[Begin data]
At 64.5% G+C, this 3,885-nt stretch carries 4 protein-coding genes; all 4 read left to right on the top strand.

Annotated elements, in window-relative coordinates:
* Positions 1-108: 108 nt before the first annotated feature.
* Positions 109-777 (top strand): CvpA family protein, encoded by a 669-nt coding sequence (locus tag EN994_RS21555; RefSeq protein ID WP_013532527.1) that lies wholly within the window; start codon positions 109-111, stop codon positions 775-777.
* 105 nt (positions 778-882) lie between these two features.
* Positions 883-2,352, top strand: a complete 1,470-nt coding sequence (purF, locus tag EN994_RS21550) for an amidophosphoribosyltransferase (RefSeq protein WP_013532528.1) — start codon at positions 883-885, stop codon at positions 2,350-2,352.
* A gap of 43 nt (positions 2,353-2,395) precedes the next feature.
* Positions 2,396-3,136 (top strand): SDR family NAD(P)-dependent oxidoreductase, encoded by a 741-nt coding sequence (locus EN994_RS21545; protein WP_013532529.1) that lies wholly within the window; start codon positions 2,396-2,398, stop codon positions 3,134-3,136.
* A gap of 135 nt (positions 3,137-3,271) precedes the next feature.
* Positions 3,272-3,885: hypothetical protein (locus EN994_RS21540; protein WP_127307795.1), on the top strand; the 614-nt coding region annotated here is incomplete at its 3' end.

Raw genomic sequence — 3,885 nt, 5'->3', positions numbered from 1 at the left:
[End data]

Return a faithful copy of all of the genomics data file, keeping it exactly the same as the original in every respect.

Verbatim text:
At 64.5% G+C, this 3,885-nt stretch carries 4 protein-coding genes; all 4 read left to right on the top strand.

Annotated elements, in window-relative coordinates:
* Positions 1-108: 108 nt before the first annotated feature.
* Positions 109-777 (top strand): CvpA family protein, encoded by a 669-nt coding sequence (locus tag EN994_RS21555; RefSeq protein ID WP_013532527.1) that lies wholly within the window; start codon positions 109-111, stop codon positions 775-777.
* 105 nt (positions 778-882) lie between these two features.
* Positions 883-2,352, top strand: a complete 1,470-nt coding sequence (purF, locus tag EN994_RS21550) for an amidophosphoribosyltransferase (RefSeq protein WP_013532528.1) — start codon at positions 883-885, stop codon at positions 2,350-2,352.
* A gap of 43 nt (positions 2,353-2,395) precedes the next feature.
* Positions 2,396-3,136 (top strand): SDR family NAD(P)-dependent oxidoreductase, encoded by a 741-nt coding sequence (locus EN994_RS21545; protein WP_013532529.1) that lies wholly within the window; start codon positions 2,396-2,398, stop codon positions 3,134-3,136.
* A gap of 135 nt (positions 3,137-3,271) precedes the next feature.
* Positions 3,272-3,885: hypothetical protein (locus EN994_RS21540; protein WP_127307795.1), on the top strand; the 614-nt coding region annotated here is incomplete at its 3' end.

Raw genomic sequence — 3,885 nt, 5'->3', positions numbered from 1 at the left: